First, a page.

It’s the last quarter of the quarter and for some, panic has set in. The tourists are out in droves and menacing the roads in an effort to capture the remains of summer before Labor Day arrives. Labor Day is not the end of summer, but for many in the cooler climes, it’s back to school and work after that weekend. Lifeguards go back to school or winter jobs, sometimes headed to the warmer winter climes. Summer store and restaurant hours end on the coast Summer work schedules end. So there is a feeding frenzy of all things summer. Locals I haven’t seen all year are out walking, jogging, riding bikes, walking overweight dogs…
My dad always took vacation time in August. We didn’t have a summer home, or a usual getaway. It’s just the time of summer he preferred. There would be day trips, visits to friends, relatives, but not always a week or ever a two-week stay away from home. The summers when I was 4 and 5, we had an actual getaway — to the mountains.
We stayed in a cabin. My grandparents came with us the first year. This was in the time before the electronic age: no A/C, cell phones, computers, video games or seat belts in cars. There was a pool for swimming, board games, cards, country dances. We brought our own battery operated radio. I think we even brought pots and pans – at least a lasagna pan because we had to have pasta on Sundays. We even grilled lasagna on picnics. (It’s a cultural thing.)
I truly don’t remember each moment of each day we were there, or even the road trip there and back, but I remember being there – in sporadic moments. That’s the way memories are from age four or five. There’s no logical progression, only hops and jumps across time.
Somewhere on the property was a rope bridge. Whether it spanned water or just a gap in the mountains, I don’t remember. It was very Indiana Jones, years before the first movie and developing my adventurous self. Wood planks and rope. I lived in a city. I knew concrete and bricks. And while I had visited the ‘burbs, this scene was far more wilderness than I had ever encountered.
Besides, I didn’t have the proper shoes.
However, it was decided that the bridge made for a perfect group Kodak moment. About 8-12 people gathered together partway across the span. And they were all bigger than me, weighing down the bridge, calling me to join them.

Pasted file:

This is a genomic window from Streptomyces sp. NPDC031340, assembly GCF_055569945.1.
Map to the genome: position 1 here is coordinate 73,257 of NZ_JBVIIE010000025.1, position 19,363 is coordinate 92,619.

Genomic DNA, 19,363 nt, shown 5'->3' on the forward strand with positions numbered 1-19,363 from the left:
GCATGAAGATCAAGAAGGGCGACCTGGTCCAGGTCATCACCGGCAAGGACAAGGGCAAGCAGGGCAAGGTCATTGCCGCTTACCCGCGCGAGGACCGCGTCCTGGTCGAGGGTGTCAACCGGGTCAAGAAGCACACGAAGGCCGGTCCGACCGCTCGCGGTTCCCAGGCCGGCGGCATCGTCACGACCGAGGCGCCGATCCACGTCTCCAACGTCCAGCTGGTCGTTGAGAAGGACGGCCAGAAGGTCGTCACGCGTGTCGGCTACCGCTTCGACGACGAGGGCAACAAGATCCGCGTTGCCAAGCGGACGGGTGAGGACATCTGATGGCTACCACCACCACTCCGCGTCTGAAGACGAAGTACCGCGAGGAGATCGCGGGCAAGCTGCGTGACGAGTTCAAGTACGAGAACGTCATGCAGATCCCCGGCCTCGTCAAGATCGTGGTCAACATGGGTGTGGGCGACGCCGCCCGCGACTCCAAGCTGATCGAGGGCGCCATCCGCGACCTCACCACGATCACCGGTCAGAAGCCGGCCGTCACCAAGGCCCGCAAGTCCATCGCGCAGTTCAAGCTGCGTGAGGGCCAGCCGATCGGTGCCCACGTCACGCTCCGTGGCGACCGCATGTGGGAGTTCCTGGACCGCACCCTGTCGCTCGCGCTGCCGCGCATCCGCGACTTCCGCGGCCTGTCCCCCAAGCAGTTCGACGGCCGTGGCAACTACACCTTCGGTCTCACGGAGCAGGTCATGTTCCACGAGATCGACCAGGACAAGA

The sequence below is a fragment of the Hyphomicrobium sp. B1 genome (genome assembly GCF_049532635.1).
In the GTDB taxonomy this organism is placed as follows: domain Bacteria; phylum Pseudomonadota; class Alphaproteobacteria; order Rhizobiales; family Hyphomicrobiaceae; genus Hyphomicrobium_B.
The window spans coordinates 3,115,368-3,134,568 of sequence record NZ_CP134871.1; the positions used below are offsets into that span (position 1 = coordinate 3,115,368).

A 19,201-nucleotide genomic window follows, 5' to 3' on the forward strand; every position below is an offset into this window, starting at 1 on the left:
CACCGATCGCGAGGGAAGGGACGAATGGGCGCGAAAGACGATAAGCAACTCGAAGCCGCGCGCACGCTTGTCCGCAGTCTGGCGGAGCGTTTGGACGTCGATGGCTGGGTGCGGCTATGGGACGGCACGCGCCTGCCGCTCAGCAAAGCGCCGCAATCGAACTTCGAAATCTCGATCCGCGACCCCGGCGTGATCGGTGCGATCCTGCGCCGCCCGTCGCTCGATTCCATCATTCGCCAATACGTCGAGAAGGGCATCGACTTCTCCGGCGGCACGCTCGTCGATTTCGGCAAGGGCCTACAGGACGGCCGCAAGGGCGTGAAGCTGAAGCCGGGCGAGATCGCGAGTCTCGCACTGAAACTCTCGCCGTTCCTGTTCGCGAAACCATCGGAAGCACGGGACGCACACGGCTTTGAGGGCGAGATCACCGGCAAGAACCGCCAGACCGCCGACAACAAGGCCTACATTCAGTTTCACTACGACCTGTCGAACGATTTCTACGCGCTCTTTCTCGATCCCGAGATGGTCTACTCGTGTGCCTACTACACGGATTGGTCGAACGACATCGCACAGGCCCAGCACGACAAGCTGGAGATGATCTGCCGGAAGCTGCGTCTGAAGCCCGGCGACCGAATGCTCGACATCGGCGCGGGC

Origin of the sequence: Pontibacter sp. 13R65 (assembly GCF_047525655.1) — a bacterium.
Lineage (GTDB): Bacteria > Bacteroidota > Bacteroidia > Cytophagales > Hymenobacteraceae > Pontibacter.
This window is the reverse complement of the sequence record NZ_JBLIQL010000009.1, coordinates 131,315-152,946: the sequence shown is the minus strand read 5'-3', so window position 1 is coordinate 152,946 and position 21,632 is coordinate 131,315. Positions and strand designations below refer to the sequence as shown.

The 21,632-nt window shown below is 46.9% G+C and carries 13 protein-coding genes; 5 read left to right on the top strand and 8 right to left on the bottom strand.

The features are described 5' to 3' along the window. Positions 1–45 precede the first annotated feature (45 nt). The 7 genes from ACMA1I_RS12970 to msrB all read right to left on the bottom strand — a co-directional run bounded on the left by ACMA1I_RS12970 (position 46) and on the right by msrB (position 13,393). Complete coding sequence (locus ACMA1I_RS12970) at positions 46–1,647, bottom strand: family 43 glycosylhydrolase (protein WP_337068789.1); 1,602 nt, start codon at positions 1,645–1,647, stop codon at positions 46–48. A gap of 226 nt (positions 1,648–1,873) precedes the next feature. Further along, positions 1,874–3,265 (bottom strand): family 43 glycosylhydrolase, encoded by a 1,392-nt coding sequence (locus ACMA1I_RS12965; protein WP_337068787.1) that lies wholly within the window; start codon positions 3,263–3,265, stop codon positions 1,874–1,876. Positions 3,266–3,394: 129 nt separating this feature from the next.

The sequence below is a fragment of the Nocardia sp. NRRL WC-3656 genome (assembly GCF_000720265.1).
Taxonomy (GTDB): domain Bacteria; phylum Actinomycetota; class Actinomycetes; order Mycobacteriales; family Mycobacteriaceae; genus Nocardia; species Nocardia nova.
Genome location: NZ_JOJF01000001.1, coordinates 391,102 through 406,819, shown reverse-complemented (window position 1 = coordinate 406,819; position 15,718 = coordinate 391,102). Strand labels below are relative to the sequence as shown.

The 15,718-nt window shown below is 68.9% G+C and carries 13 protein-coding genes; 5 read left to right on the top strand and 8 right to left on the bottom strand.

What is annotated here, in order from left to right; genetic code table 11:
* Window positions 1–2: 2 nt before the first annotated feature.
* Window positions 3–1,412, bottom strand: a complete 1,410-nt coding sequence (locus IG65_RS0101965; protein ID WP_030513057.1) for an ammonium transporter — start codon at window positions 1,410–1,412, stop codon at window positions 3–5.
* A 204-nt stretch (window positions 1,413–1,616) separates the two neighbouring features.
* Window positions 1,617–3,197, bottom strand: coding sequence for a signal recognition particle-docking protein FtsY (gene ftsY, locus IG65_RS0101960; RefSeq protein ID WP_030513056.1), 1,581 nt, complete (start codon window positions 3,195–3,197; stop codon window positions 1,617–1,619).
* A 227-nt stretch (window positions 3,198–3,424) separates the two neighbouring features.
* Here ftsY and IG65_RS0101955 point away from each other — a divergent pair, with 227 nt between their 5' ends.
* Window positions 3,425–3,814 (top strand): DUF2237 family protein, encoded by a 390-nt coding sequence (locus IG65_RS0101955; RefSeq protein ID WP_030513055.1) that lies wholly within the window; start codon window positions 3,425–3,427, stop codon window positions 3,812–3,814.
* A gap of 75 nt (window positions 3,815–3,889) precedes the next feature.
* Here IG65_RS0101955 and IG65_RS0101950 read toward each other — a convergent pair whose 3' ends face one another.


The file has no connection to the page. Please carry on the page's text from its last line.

Were they nuts?
I questioned the structural integrity of the bridge. No steel.
And hadn’t they ever heard of the-straw-that-broke-the-camel’s-back? I was the straw. I was sure my added weight would cause the ropes to fray and break.
I suspect I had to be bodily carried onto the bridge.
There is a photo. I don’t have it, but one exists. In it, everyone but me is smiling happily into the camera. I however, am peering over the side of the bridge looking for a soft spot to land when the bridge broke, while being bodily held in place, lest I try to make a run back to firm ground and leave them to fall without me.
Years later, maybe junior high or high school. Another August. My dad suggested a road trip to visit that place again in the mountains. I wanted to see if the bridge still existed. If it did, I planned to cross it and back – by myself. We lived in the ’burbs by then and I had learned to ride a bike (that skipped and had no brakes), ice skate (outdoors of course), had a scar on my ankle from yanking my foot out of ’sticker bushes’ while walking in the woods, climbed into treehouses that had thin planks nailed to the tree for a ladder and survived a bout of frostbite from a time spent sledding. I could conquer that bridge.
We never found it. Maybe we missed a turn. It was remotely located. Maybe the old signs no longer existed. Maybe the dirt road had been paved. Maybe the ‘resort’ (or whatever it was) had been closed, razed, redeveloped…I was bummed. I really needed a summer adventure and that bridge was just the ticket.